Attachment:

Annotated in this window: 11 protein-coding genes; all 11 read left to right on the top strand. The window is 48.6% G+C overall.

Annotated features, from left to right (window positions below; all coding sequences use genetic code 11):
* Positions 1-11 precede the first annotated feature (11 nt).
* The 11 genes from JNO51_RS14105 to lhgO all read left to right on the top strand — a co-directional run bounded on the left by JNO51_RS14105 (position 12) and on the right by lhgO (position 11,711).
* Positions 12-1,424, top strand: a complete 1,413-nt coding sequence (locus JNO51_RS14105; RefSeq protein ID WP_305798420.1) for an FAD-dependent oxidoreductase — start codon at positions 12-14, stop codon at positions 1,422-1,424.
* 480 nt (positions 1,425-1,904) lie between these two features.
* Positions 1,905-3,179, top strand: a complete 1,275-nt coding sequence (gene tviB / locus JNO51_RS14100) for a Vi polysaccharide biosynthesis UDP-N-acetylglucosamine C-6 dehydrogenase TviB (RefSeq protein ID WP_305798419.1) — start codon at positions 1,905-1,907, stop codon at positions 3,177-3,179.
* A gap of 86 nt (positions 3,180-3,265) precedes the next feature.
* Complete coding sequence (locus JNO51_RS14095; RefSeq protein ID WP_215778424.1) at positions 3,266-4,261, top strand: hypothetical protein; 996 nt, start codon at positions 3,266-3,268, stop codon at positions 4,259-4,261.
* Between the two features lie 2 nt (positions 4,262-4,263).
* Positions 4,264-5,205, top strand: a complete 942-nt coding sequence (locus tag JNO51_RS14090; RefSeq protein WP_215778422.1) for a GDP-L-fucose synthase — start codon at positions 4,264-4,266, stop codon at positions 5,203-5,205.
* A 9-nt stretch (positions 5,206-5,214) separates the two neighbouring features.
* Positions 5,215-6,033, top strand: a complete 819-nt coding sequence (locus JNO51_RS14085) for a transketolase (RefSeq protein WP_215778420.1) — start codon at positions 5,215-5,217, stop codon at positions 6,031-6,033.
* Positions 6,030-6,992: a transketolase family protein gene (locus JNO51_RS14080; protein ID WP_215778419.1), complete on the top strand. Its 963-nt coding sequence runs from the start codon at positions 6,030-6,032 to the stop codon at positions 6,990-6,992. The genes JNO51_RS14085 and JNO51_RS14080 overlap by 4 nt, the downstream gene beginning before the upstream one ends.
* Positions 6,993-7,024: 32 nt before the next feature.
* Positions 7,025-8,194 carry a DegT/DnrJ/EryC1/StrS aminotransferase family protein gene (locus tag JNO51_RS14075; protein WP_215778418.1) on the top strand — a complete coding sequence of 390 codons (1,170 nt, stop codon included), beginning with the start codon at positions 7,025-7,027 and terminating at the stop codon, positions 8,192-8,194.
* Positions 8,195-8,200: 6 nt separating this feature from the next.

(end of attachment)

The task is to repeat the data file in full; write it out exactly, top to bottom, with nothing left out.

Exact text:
Annotated in this window: 11 protein-coding genes; all 11 read left to right on the top strand. The window is 48.6% G+C overall.

Annotated features, from left to right (window positions below; all coding sequences use genetic code 11):
* Positions 1-11 precede the first annotated feature (11 nt).
* The 11 genes from JNO51_RS14105 to lhgO all read left to right on the top strand — a co-directional run bounded on the left by JNO51_RS14105 (position 12) and on the right by lhgO (position 11,711).
* Positions 12-1,424, top strand: a complete 1,413-nt coding sequence (locus JNO51_RS14105; RefSeq protein ID WP_305798420.1) for an FAD-dependent oxidoreductase — start codon at positions 12-14, stop codon at positions 1,422-1,424.
* 480 nt (positions 1,425-1,904) lie between these two features.
* Positions 1,905-3,179, top strand: a complete 1,275-nt coding sequence (gene tviB / locus JNO51_RS14100) for a Vi polysaccharide biosynthesis UDP-N-acetylglucosamine C-6 dehydrogenase TviB (RefSeq protein ID WP_305798419.1) — start codon at positions 1,905-1,907, stop codon at positions 3,177-3,179.
* A gap of 86 nt (positions 3,180-3,265) precedes the next feature.
* Complete coding sequence (locus JNO51_RS14095; RefSeq protein ID WP_215778424.1) at positions 3,266-4,261, top strand: hypothetical protein; 996 nt, start codon at positions 3,266-3,268, stop codon at positions 4,259-4,261.
* Between the two features lie 2 nt (positions 4,262-4,263).
* Positions 4,264-5,205, top strand: a complete 942-nt coding sequence (locus tag JNO51_RS14090; RefSeq protein WP_215778422.1) for a GDP-L-fucose synthase — start codon at positions 4,264-4,266, stop codon at positions 5,203-5,205.
* A 9-nt stretch (positions 5,206-5,214) separates the two neighbouring features.
* Positions 5,215-6,033, top strand: a complete 819-nt coding sequence (locus JNO51_RS14085) for a transketolase (RefSeq protein WP_215778420.1) — start codon at positions 5,215-5,217, stop codon at positions 6,031-6,033.
* Positions 6,030-6,992: a transketolase family protein gene (locus JNO51_RS14080; protein ID WP_215778419.1), complete on the top strand. Its 963-nt coding sequence runs from the start codon at positions 6,030-6,032 to the stop codon at positions 6,990-6,992. The genes JNO51_RS14085 and JNO51_RS14080 overlap by 4 nt, the downstream gene beginning before the upstream one ends.
* Positions 6,993-7,024: 32 nt before the next feature.
* Positions 7,025-8,194 carry a DegT/DnrJ/EryC1/StrS aminotransferase family protein gene (locus tag JNO51_RS14075; protein WP_215778418.1) on the top strand — a complete coding sequence of 390 codons (1,170 nt, stop codon included), beginning with the start codon at positions 7,025-7,027 and terminating at the stop codon, positions 8,192-8,194.
* Positions 8,195-8,200: 6 nt separating this feature from the next.